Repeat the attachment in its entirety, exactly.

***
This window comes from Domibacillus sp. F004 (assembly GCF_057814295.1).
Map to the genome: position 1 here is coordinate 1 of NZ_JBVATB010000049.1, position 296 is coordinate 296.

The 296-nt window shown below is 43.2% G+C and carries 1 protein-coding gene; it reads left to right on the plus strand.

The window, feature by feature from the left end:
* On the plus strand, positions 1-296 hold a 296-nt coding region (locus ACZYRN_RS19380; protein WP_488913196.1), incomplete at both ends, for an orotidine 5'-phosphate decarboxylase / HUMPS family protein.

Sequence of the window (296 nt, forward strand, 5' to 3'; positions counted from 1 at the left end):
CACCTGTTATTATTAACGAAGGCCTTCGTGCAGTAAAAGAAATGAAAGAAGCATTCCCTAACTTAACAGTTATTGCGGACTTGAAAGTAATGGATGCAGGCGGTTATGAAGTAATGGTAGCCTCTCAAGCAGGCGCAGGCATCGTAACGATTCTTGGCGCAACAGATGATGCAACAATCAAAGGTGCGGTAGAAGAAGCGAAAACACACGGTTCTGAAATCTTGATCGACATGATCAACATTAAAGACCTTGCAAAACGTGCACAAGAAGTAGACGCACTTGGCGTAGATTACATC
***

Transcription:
This window comes from Domibacillus sp. F004 (assembly GCF_057814295.1).
Map to the genome: position 1 here is coordinate 1 of NZ_JBVATB010000049.1, position 296 is coordinate 296.

The 296-nt window shown below is 43.2% G+C and carries 1 protein-coding gene; it reads left to right on the plus strand.

The window, feature by feature from the left end:
* On the plus strand, positions 1-296 hold a 296-nt coding region (locus ACZYRN_RS19380; protein WP_488913196.1), incomplete at both ends, for an orotidine 5'-phosphate decarboxylase / HUMPS family protein.

Sequence of the window (296 nt, forward strand, 5' to 3'; positions counted from 1 at the left end):
CACCTGTTATTATTAACGAAGGCCTTCGTGCAGTAAAAGAAATGAAAGAAGCATTCCCTAACTTAACAGTTATTGCGGACTTGAAAGTAATGGATGCAGGCGGTTATGAAGTAATGGTAGCCTCTCAAGCAGGCGCAGGCATCGTAACGATTCTTGGCGCAACAGATGATGCAACAATCAAAGGTGCGGTAGAAGAAGCGAAAACACACGGTTCTGAAATCTTGATCGACATGATCAACATTAAAGACCTTGCAAAACGTGCACAAGAAGTAGACGCACTTGGCGTAGATTACATC